Better to cluster multiples or dot individual plants?

denninmi(8a)May 27, 2012

What is more interesting and effective in the landscape, to cluster 3 or 4 of the same plant together, or to plant individually?

I am redoing a garden area where I will replant with perennials. Just contemplating whether, instead of planting one of this and one of that, I might be better off in terms of the visual impact by planting fewer kinds, and planting them in groups of 3 or 5 of each thing. I'm thinking about using ornamental grasses, sedums, Rudbeckia Goldsturm, Echinaceas, probably some kind of silver foliaged Artemesia, maybe some asters for the fall.

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karinl(BC Z8)

Like so much else in landscape design, the "it depends" answer presents itself.

Will the view of your bed be from a distance, or up close? Drive-by (high-speed) vs walking speed? Is the bed big or small? Are you a person who enjoys the details, or the sweep of the big picture?

By the way, you might want to make sure you have some spring interest in that bed, or will you mostly be seeing it in summer and fall?

Karin L

    Bookmark   May 27, 2012 at 11:12AM
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Was looking around the Conifer Forum yesterday... mainly because people do have interesting ways of showcasing their gardens and collections. In the link, 3 people have posted pictures.

See in particular the entry - April 23 at 12:30 for the dot effect.

Here is a link that might be useful: clusters and dots

    Bookmark   May 27, 2012 at 11:34AM
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bahia(SF Bay Area)

In general a garden will have more visual impact with massed quantities of individual species played off each other. The standard recommendation of odd numbers of 3 to 5 is really more of a minimum in my opinion, and could be a lot more than that depending on the desired look. Repetition of plants elsewhere in the garden also gives continuity to a planting design, and can direct the view where you want it to be seen. Some of the plants can very easily be multiplied easily by yourself during the growing season to increase their area coverage, Sedum spectabile is one that roots easily from cuttings or can easily be divided in the early spring.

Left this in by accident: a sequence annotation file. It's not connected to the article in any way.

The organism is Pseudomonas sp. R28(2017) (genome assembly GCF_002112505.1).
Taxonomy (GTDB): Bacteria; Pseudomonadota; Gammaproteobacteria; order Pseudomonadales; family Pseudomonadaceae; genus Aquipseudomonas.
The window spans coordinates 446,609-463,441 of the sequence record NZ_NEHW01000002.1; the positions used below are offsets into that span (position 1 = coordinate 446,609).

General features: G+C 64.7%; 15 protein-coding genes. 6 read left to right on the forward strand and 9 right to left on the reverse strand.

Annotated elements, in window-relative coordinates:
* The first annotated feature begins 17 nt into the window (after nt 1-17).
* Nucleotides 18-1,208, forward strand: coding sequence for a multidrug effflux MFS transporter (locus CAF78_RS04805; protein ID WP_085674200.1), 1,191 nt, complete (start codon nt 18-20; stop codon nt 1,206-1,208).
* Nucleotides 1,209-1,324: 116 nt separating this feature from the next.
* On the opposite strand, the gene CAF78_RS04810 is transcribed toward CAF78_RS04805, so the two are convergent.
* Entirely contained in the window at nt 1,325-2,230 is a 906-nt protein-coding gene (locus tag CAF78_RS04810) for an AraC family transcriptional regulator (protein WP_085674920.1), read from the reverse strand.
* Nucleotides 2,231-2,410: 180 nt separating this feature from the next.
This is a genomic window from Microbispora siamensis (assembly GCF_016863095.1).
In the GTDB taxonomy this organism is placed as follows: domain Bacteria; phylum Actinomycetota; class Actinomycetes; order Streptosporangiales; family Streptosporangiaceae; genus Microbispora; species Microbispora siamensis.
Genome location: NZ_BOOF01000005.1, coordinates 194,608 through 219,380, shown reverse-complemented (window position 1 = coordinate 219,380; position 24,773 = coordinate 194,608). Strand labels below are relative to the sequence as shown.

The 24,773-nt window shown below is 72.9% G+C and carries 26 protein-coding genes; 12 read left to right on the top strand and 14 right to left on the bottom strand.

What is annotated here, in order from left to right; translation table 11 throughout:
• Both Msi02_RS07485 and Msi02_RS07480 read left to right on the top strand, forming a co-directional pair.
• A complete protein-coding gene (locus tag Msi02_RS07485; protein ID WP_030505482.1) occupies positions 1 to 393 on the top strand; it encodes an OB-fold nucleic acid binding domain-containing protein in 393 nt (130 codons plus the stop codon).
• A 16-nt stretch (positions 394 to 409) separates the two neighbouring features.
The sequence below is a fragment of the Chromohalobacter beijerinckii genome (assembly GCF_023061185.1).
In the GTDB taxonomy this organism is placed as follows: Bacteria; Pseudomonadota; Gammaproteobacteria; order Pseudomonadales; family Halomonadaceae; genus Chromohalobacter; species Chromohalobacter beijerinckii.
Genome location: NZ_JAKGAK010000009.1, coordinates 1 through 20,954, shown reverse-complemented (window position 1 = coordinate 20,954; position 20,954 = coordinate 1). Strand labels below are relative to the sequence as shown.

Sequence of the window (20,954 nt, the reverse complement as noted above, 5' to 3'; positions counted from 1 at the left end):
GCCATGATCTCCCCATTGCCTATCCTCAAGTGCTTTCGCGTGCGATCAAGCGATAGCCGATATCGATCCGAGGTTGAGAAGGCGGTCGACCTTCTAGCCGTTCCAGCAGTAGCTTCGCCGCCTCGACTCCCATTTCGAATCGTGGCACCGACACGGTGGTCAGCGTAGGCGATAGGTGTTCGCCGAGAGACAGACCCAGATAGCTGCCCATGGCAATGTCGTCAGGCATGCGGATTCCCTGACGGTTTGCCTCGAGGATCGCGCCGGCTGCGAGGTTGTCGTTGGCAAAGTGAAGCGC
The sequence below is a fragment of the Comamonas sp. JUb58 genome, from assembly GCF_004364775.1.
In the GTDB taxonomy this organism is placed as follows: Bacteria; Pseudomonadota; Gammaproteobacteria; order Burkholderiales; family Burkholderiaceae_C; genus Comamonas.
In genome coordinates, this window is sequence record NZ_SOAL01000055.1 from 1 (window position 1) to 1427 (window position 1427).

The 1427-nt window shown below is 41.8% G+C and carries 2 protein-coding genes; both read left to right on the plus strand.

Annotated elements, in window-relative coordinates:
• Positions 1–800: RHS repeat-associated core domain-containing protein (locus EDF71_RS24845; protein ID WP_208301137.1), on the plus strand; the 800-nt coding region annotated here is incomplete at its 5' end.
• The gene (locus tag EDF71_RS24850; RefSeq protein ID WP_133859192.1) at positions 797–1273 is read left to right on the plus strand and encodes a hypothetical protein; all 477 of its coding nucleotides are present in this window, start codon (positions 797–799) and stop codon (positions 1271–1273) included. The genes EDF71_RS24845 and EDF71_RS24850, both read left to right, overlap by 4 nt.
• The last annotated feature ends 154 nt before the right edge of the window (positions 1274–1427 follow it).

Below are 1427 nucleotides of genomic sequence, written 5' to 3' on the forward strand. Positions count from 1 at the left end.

Bookmark   May 27, 2012 at 12:35PM
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Thanks, both helpful answers. Yes, I will throw some things for spring in there. I already have daffs/narcissus, alliums, and a few other spring bulbs in this garden, but I could add some other stuff. And, there are already some hostas, quite a bit of Northern Sea Oats, a patch of red monarda, some Limelight Hydranges, and a pair of mature magnolias, Ann and Jane.

Duluth, I see what you mean in that post -- to me, its too busy. Helped me to firm up the answer I already had in my mind, keep it simple with fewer types of plants and multiples of each. I think that will be more attractive in the end.

    Bookmark   May 27, 2012 at 12:38PM
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If a plant in the landscape is one-of-a-kind, it had better be a substantial specimen if it is to register any impact. It almost always requires groups of plants working together in order to make a statement worthy of being made. Like Bahia, I think 3s & 5s are more like minimums. The other best way to make a landscape look amateurish is to alternate two different plants in a continuing line as is frequently done with "edging" plants. It's too "granny."

    Bookmark   May 27, 2012 at 4:18PM
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